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American Forces Press Service

U.S. Military Mentors Work With Afghan Police

By Petty Officer 1st Class David Votroubek, USN
Special to American Forces Press Service

MAIMANEH, Afghanistan, Nov. 29, 2007 – Road maps of Faryab province mark roads as “drivable,” “possibly drivable” and “maybe drivable,” but a police mentoring team there often drives where there are no roads at all. These mentors from Task Force Phoenix drive them all, even at night.

The province has two six-man police mentoring teams, led by Army Maj. David Goodman. One team works at the provincial level, while the other mentors Faryab’s district police, who are responsible for general law enforcement, public safety and internal security. Both teams work from Forward Operating Base Maimaneh.

The district team, whose call sign is “PMT 21,” is led by Army Capt. Stewart Gast. His team travels to every district in Faryab to find out who the police are and where they are. The team conducted a census of police in every district in preparation for the “focused district development” initiative, which is how the Afghan Interior Ministry will reform the police and improve the rule of law.

It was a typical day for PMT 21 when they checked in with Afghan National Police officers at the district headquarters in Qaysar. Gast and his team discovered that the chief of police was assisting the Afghan National Army by escorting detainees who had been arrested during a security operation the day before.

During Operation Shaheen Sahara (Desert Eagle), the police in Faryab helped the Afghan soldiers by securing the roads and preventing insurgents from escaping to the north. To do this, they deployed officers from as far away as Mazar-e Sharif, which is more than a 10-hour drive away. Some of those were deployed for more than 45 days, which is unique for local policemen and presented logistics challenges they don’t normally face at home.

Further along on their mission, the team stopped at a few observation posts outside the village of Karez. Gast asked the officer in charge of the post how they were doing and if they had enough supplies. “We need more firewood,” the officer replied.

Gast promised to look into it. For now, the team tends to focus more on logistics issues than on actual police training. Later on, coalition officials gradually will take all officers from their districts and train them as complete units.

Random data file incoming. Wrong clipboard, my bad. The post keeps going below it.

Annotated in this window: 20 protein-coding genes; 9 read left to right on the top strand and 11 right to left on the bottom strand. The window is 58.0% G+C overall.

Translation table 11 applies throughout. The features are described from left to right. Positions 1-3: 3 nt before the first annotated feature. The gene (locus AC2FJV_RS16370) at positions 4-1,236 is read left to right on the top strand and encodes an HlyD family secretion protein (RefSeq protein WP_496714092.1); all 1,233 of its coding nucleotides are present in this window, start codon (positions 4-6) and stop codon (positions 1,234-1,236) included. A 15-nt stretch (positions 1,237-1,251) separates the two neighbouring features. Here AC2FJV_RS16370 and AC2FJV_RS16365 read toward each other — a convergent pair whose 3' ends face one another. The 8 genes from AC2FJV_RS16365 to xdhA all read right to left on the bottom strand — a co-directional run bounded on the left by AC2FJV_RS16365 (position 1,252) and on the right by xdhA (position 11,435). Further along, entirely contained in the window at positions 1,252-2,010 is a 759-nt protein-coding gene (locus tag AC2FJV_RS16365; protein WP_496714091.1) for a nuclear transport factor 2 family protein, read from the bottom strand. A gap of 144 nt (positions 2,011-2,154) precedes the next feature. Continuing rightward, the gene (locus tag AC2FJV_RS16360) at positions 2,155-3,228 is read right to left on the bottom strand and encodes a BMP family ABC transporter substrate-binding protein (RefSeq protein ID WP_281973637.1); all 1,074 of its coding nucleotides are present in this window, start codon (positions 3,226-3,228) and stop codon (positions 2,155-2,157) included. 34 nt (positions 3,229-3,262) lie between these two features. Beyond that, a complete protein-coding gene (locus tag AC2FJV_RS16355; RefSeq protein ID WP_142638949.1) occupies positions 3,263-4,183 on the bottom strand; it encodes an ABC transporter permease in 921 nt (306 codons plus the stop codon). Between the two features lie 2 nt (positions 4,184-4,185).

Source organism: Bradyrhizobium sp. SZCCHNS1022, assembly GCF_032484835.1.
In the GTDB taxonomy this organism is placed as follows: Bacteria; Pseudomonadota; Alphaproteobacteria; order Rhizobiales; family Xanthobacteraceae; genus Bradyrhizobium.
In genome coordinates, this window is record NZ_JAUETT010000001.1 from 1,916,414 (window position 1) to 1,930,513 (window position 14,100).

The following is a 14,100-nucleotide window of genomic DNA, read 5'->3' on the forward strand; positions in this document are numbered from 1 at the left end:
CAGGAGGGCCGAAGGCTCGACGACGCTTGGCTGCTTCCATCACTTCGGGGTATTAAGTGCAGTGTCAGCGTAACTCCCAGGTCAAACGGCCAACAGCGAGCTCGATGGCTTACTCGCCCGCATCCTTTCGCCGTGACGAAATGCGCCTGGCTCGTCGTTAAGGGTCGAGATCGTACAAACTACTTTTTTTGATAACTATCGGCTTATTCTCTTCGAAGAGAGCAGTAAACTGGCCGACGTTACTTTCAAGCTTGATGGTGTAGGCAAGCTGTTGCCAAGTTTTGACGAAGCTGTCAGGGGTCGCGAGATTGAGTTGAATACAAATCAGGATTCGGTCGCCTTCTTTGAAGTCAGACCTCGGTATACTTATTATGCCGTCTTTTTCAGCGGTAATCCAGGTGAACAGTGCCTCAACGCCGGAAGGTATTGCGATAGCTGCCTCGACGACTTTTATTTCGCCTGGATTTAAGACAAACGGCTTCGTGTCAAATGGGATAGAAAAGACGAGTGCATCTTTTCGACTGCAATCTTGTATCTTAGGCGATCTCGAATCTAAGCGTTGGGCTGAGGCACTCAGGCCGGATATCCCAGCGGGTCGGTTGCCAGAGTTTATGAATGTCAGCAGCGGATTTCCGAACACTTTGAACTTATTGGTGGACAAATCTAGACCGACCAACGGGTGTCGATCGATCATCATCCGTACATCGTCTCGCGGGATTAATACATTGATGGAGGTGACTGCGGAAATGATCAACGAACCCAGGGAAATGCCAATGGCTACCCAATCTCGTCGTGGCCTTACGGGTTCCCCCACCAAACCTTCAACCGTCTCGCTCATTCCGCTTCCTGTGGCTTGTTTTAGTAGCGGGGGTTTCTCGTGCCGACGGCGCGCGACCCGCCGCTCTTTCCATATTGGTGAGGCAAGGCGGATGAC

While Gast spoke to local national police leaders, Army Sgt. 1st Class Ramon Gutierrez checked the unit’s defensive positions overlooking the Ring Road. After walking through the trenches encircling the hilltop, he crawled into the bunker they had constructed.

He smiled as he looked up at the solid roof beams. “You did a good job,” he told one officer.

At the next outpost, officers showed Gutierrez an improvised explosive device they had found nearby and disabled themselves. Because of its location, it was probably meant for them. While the two mortar rounds might not necessarily have caused much damage to the U.S. team’s armored vehicles, they could have posed a serious threat to the Afghan police’s light trucks. Yet, the police did not seem at all intimidated.

On the team’s way back from visiting village elders and police outposts a few days later, they got a radio call to help the Afghan police and coalition forces in a running gunfight with insurgents. The team suffered no casualties and kept exchanging fire even as they left. The fight shows that mentoring Afghan police is definitely “hands on,” but sharing risks with the police is part of their job.

The Afghan police impressed team member Sgt. Bill Westberg during the firefight. The Charleston, S.C., special weapons and tactics deputy has 21 years of law enforcement experience and is careful about whom he clears buildings with, but said the Afghan National Police officer who helped him was “phenomenal.”

The rest of the team might not have police experience, but they bring other skills to the police mentoring team. Gunners Spc. John Caddell and Cpl. Thomas Palis provide security for the team and may spend 10 hours or more a day in the turret when the team goes out. Army Capt. Gerald Keller formerly served as a combat engineer in Iraq and now helps mentor the police.

Although they return from some missions well after dark, the job doesn’t end when they park their Humvees. Guns need to be cleaned, gear needs to be unloaded, and the vehicles need to be serviced. Dinner and showers can wait. Lt. Col. Robert Williams, the commanding officer of FOB Maimaneh, watched as PMT 21 got ready for their next mission.

“They do it right,” he said. “They take care of their ‘horses’ first.”

(Navy Petty Officer 1st Class David Votroubek is assigned to Combined Security Transition Command Afghanistan.)

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